(Bloomberg) — Bank of Japan Governor Haruhiko Kuroda shocked markets earlier this week by doubling a cap on 10-year yields, in a move that helps pave the way for possible monetary policy normalization under a new governor.
The change, which blindsided all 47 economists surveyed by Bloomberg ahead of the decision, has the potential upend global markets as the cap has helped keep borrowing costs low worldwide. Later in the week, Japan’s key inflation gauge accelerated to the fastest pace since 1981, continuing to fuel speculation the BOJ will surprise markets again.
In the US, the Federal Reserve’s preferred inflation gauge continued to retreat, but wages are still rising much too fast for policymakers’ liking. Real consumer spending flat-lined, but officials will want to see more than a month of data to indicate demand is substantially cooling.
Here are some of the charts that appeared on Bloomberg this week on the latest developments in the global economy:
Kuroda’s decision to widen the trading band on 10-year bond yields triggered a jump in the yen and roiled global markets. The move shook markets — boosting the yen and bond yields, while sending stocks lower. The implications go far beyond Japan. With the BOJ — the last advanced economy holdout in a global monetary tightening shift — now letting the benchmark yield trade higher than before, the shock will echo across global financial markets.
China’s broad budget deficit hit a record so far this year, showing how damaging the now abandoned Covid Zero policy and the ongoing housing slump have been to the economy and to the government’s finances. The augmented fiscal deficit was 7.75 trillion yuan ($1.1 trillion) in January to November, according to Bloomberg calculations based on data from the Ministry of Finance.
Economic activity continued to fall in December for China’s small firms, with the business outlook weakening further as Covid cases surge amid reopening, according to Standard Chartered Plc. A gauge of business conditions at small and medium enterprises was in contractionary territory for a third straight month in December.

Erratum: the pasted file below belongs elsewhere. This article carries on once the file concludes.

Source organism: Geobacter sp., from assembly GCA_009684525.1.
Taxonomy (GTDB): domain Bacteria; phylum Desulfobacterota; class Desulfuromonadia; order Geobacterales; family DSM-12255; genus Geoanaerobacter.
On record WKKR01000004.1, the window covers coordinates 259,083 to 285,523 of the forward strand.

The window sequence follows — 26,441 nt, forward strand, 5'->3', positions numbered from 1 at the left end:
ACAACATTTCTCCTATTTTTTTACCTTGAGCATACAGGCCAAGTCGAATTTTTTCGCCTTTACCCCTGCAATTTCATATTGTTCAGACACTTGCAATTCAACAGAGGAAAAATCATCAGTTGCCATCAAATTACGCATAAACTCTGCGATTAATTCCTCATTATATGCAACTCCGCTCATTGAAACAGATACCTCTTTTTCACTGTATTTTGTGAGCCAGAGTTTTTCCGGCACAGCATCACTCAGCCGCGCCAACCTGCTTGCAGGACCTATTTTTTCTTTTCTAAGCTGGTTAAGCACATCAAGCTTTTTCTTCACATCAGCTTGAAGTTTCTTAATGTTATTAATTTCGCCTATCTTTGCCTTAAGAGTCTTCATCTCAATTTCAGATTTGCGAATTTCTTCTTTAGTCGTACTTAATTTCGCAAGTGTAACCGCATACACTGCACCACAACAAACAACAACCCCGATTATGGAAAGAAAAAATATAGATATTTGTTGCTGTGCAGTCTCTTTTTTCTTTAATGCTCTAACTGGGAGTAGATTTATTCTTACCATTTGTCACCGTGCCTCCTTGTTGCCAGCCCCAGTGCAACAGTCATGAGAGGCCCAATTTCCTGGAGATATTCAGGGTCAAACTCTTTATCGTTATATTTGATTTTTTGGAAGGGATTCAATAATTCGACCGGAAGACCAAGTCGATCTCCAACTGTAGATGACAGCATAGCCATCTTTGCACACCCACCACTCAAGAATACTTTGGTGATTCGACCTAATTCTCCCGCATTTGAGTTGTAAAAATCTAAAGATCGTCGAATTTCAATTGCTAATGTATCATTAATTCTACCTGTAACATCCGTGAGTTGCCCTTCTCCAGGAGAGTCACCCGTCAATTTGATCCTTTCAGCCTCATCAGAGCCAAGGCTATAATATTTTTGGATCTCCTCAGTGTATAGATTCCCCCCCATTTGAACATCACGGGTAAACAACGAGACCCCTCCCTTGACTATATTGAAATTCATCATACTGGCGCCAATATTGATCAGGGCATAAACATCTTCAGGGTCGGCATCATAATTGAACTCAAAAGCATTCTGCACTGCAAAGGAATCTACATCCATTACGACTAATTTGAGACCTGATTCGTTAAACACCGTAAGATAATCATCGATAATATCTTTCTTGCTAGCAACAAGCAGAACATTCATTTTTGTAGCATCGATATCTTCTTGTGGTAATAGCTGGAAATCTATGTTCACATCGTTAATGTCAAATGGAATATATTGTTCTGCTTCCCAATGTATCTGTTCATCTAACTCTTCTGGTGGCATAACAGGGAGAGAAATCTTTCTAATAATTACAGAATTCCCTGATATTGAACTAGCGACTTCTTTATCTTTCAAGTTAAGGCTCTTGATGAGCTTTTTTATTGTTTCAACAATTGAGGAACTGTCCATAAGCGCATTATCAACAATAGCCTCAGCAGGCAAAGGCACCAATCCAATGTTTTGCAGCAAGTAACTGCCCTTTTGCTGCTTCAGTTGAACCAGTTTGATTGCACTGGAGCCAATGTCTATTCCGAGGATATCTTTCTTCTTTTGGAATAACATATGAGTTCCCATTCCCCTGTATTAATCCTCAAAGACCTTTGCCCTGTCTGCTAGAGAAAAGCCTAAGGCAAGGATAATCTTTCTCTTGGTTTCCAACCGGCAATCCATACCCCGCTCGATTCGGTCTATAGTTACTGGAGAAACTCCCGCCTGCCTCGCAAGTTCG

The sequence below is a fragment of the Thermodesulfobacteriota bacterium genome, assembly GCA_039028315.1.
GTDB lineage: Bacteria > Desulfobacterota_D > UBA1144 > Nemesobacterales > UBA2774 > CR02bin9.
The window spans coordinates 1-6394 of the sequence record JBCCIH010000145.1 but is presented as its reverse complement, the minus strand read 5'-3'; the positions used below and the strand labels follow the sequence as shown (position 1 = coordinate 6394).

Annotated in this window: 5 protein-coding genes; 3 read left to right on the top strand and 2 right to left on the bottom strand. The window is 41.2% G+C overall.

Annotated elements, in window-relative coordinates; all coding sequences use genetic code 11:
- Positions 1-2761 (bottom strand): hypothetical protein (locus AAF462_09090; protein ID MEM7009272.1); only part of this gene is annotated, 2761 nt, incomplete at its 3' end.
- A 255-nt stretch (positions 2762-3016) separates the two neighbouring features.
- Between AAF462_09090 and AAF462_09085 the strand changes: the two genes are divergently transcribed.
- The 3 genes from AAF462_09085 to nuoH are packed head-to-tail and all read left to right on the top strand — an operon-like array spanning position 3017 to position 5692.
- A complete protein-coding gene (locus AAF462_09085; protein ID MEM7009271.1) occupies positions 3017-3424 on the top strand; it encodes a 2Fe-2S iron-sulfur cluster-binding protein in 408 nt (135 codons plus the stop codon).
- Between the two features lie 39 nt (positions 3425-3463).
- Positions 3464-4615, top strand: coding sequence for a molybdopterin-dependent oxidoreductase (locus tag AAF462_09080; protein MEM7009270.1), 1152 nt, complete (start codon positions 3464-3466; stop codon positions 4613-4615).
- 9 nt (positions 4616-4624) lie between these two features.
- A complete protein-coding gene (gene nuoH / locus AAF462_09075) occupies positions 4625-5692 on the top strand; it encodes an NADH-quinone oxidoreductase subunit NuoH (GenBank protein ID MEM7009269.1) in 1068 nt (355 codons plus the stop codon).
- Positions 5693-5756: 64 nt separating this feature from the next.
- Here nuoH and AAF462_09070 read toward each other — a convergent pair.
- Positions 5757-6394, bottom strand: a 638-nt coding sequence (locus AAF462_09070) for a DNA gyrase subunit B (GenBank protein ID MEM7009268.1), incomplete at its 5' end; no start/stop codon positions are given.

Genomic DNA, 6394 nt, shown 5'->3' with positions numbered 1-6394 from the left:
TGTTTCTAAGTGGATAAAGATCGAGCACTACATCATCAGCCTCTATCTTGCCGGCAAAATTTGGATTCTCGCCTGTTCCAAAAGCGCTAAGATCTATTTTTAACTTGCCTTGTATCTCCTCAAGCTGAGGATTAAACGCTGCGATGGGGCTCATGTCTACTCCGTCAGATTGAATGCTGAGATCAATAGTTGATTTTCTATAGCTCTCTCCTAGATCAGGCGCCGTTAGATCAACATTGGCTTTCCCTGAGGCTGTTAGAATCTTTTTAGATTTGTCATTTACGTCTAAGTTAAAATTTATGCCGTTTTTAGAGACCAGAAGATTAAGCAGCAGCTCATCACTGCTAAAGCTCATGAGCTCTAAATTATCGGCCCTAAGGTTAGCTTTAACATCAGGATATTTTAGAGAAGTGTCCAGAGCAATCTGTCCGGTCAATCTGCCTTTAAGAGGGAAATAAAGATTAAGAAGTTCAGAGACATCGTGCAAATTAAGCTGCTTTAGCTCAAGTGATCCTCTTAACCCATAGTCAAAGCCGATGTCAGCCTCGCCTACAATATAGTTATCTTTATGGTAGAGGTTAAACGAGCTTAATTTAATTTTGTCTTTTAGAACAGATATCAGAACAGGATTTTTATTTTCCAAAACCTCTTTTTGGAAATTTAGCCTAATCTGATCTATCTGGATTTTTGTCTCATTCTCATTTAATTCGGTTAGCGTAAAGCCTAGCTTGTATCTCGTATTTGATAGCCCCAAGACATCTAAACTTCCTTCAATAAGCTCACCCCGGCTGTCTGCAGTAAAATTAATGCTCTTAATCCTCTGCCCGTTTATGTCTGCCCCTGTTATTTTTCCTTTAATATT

US & Canada
US inflation continued to ease into the end of 2022 and expectations of future increases dropped, reinforcing hopes that the worst bout of price pressures in a generation has finally passed. However, wages are still climbing much too fast as the job market remains tight.
US sales of previously owned homes fell for a 10th-straight month in November, extending a record decline as high mortgage rates continue to stifle affordability. Contract signings to buy single-family houses slumped to a 12-year low, while sales of condominiums also dropped.
Canada’s inflation rate decelerated in November but key gauges of underlying price pressures trended higher, potentially dashing hopes for a pause in interest-rate increases. Consumer price data show price pressures remain stubbornly high, even as the economy gears down and higher borrowing costs curb domestic demand.
UK household incomes fell for a fourth straight quarter, leaving Britons on course for the worst period for living standards in memory as officials estimated the economy was weaker than previously thought. Adjusted for inflation, disposable income per person declined 0.5% in the third quarter, while gross domestic product fell 0.3%.
UK government borrowing surged in November as the public finances came under mounting pressure from rising debt-interest payments and the huge cost of subsidizing energy bills for consumers and businesses. The budget deficit stood at £22 billion ($26.8 billion) –- the highest monthly total in records stretching back to 1993 and almost triple the £8.1 billion reading a year ago.
Vietnam is on track this year to bump Britain from its long-time place among the US’s top seven goods trading partners, which would be the first time the UK hasn’t been in that group in records going back at least to 2004. The UK’s share of the US merchandise trade slid to 2.6% through the first 10 months of this year while Vietnam’s rose to 2.7%, according to US Census Bureau data.
After some of the world’s most aggressive interest-rate hikes, Brazil’s inflation has plunged by half in the past six months. That sounds like mission accomplished — except the central bank doesn’t see it that way. While the bank’s benchmark now offers an inflation-adjusted return of almost 8% — a global high among major economies – traders reckon its next move is more likely to be another bout of monetary tightening because of fiscal policy.
Policymakers in Egypt, Morocco and Indonesia raised interest rates this week while those in Hungary, Paraguay and Czech Republic stayed on hold.
—With assistance from Zoe Schneeweiss, Ailing Tan, Liza Tetley, Randy Thanthong-Knight, Lin Zhu, Yuki Masujima (Economist), Philip Aldrick, Andrew Atkinson, Maria Eloisa Capurro, John Liu, Brendan Murray and Reade Pickert.